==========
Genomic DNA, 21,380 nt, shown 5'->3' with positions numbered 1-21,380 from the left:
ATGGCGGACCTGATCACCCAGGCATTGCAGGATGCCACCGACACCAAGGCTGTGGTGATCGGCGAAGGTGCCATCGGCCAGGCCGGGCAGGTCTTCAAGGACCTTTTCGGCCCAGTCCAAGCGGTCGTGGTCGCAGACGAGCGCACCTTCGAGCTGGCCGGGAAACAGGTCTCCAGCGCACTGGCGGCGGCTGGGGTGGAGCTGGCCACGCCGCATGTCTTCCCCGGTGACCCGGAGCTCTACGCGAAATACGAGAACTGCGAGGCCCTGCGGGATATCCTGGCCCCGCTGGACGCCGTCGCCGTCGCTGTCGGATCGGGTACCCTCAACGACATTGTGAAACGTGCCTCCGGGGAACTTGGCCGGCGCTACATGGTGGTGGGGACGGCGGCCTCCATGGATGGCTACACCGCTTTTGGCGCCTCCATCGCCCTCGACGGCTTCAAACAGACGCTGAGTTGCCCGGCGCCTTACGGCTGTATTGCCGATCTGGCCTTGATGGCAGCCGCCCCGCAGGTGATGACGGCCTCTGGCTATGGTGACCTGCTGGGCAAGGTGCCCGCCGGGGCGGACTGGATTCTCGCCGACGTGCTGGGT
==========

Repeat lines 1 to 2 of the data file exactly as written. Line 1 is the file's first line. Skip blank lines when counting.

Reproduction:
Genomic DNA, 21,380 nt, shown 5'->3' with positions numbered 1-21,380 from the left:
ATGGCGGACCTGATCACCCAGGCATTGCAGGATGCCACCGACACCAAGGCTGTGGTGATCGGCGAAGGTGCCATCGGCCAGGCCGGGCAGGTCTTCAAGGACCTTTTCGGCCCAGTCCAAGCGGTCGTGGTCGCAGACGAGCGCACCTTCGAGCTGGCCGGGAAACAGGTCTCCAGCGCACTGGCGGCGGCTGGGGTGGAGCTGGCCACGCCGCATGTCTTCCCCGGTGACCCGGAGCTCTACGCGAAATACGAGAACTGCGAGGCCCTGCGGGATATCCTGGCCCCGCTGGACGCCGTCGCCGTCGCTGTCGGATCGGGTACCCTCAACGACATTGTGAAACGTGCCTCCGGGGAACTTGGCCGGCGCTACATGGTGGTGGGGACGGCGGCCTCCATGGATGGCTACACCGCTTTTGGCGCCTCCATCGCCCTCGACGGCTTCAAACAGACGCTGAGTTGCCCGGCGCCTTACGGCTGTATTGCCGATCTGGCCTTGATGGCAGCCGCCCCGCAGGTGATGACGGCCTCTGGCTATGGTGACCTGCTGGGCAAGGTGCCCGCCGGGGCGGACTGGATTCTCGCCGACGTGCTGGGT